As we age, more and more people experience stiffness, swelling and pain in the joints. In addition to wear and tear on the joints, inflammation can also cause the unpleasant symptoms. In the latter case, it is rheumatoid arthritis, which can lead to limited mobility if not treated properly.
Rheumatoid arthritis affects about 1-3 percent of the total population in developed countries. The autoimmune disease can develop in children and older people, but is usually diagnosed between the ages of 30 and 50. The disease is characterised by a familial pattern and is more common in women than in men.
Symptoms of rheumatoid arthritis
- tiredness, lethargy
- loss of appetite, weight loss
- morning stiffness of hands
- joint pain
- joint swelling
Rheumatoid arthritis is usually first noticed with very general symptoms - fatigue, lethargy, loss of appetite, weight loss. The specific complaints - stiffness, joint pain and swelling - develop later and are characterised by being symmetrical, occurring on both sides of the body at the same time. In most cases, arthritis starts with inflammation of the small joints of the hand, and then other parts of the body (such as the wrist, elbow, ankle or knee) may be affected.
The reason joints become deformed is that inflammation leads to the release of proteins, which causes bones, cartilage and ligaments to thicken and joints to lose their ideal position and shape.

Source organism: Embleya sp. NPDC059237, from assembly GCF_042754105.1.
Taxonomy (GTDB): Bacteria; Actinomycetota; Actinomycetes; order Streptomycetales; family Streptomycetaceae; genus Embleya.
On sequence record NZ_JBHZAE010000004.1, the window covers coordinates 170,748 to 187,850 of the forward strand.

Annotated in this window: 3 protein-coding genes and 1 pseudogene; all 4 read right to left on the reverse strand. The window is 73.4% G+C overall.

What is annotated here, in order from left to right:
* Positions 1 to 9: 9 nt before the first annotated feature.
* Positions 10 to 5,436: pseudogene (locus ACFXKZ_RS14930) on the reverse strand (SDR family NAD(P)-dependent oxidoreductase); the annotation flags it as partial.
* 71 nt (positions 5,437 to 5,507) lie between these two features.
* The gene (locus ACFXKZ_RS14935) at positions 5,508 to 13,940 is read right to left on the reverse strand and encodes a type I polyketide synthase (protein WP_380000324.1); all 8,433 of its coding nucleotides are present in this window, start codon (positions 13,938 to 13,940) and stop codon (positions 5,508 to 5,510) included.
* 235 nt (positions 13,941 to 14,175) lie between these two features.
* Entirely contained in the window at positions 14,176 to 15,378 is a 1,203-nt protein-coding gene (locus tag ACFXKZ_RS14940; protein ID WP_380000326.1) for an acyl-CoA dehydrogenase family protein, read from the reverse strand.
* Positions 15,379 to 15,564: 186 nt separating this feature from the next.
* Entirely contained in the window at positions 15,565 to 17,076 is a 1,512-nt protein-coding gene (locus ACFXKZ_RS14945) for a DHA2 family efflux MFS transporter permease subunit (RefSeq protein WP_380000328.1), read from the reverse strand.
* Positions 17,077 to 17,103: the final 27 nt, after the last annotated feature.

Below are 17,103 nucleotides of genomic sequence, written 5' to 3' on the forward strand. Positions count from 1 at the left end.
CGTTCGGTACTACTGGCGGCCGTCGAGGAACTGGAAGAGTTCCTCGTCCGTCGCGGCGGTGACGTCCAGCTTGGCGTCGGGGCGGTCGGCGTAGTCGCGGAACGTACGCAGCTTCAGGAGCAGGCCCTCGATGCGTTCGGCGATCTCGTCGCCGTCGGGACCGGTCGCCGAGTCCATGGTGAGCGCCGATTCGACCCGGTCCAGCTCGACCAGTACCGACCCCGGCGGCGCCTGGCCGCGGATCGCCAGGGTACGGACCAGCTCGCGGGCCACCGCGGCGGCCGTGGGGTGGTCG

Predisposing factors for rheumatoid arthritis
The cause of the disease is still unknown (some research suggests that a viral or bacterial infection may trigger the inflammatory process), but there is evidence that a number of risk factors may play a role:
- Female gender - Women are two to three times more likely to develop the disease than men.
- Age - The likelihood of developing the disease increases with age (especially between 20 and 50 years).
- Genes - The development of the disease runs in families, but inherited genes do not necessarily trigger inflammation.
- Smoking - Prolonged smoking can also contribute to the development and worsening of rheumatoid arthritis.
Treatment of rheumatoid arthritis
Permanent deformity of the affected body parts can only be prevented by timely treatment. Ideally, if the patient responds well, non-steroid anti-inflammatory drugs may be an option, otherwise steroid drugs, base therapy or biological therapy may be considered, with tapping or physiotherapy as an additional treatment (surgery may only be necessary in severe cases).
The disease is not completely curable - treatment should be continued even if there are no symptoms - but it can be managed well with the right therapy. This is the only way to avoid serious deterioration and disability.
Are you experiencing the symptoms mentioned above? Consult a specialist!
At the UDyouMED Patient Care Centre, you can receive care covering the full spectrum of rheumatology, in line with the expectations of the times - with a particular focus on the treatment of inflammatory-autoimmune joint diseases.
In line with European standards, state-of-the-art treatments are available, including biological therapy for targeted immunotherapy, as well as isotope joint treatment, physiotherapy and physical therapy.